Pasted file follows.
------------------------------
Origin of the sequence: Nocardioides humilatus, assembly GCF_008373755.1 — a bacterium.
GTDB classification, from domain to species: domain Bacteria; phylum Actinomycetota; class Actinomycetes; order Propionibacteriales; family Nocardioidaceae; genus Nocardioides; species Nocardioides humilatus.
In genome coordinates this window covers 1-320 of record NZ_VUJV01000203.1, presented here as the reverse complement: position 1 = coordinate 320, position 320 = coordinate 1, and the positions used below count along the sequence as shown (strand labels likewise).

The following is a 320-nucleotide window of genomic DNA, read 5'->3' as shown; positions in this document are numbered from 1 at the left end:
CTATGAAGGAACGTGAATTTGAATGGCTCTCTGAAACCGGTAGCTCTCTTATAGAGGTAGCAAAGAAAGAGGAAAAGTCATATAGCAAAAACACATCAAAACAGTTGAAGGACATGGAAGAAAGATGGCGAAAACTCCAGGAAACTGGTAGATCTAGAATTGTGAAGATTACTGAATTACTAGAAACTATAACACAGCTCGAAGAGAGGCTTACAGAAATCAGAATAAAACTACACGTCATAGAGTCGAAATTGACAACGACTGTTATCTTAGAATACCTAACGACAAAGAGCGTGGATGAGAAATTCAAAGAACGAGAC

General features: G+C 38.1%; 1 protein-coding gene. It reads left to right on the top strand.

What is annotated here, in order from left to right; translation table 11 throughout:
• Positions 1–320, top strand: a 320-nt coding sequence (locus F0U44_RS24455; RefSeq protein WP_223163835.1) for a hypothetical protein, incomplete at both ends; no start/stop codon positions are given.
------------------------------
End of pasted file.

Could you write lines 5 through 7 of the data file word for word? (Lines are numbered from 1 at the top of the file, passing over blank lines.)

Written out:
CTATGAAGGAACGTGAATTTGAATGGCTCTCTGAAACCGGTAGCTCTCTTATAGAGGTAGCAAAGAAAGAGGAAAAGTCATATAGCAAAAACACATCAAAACAGTTGAAGGACATGGAAGAAAGATGGCGAAAACTCCAGGAAACTGGTAGATCTAGAATTGTGAAGATTACTGAATTACTAGAAACTATAACACAGCTCGAAGAGAGGCTTACAGAAATCAGAATAAAACTACACGTCATAGAGTCGAAATTGACAACGACTGTTATCTTAGAATACCTAACGACAAAGAGCGTGGATGAGAAATTCAAAGAACGAGAC

General features: G+C 38.1%; 1 protein-coding gene. It reads left to right on the top strand.

What is annotated here, in order from left to right; translation table 11 throughout: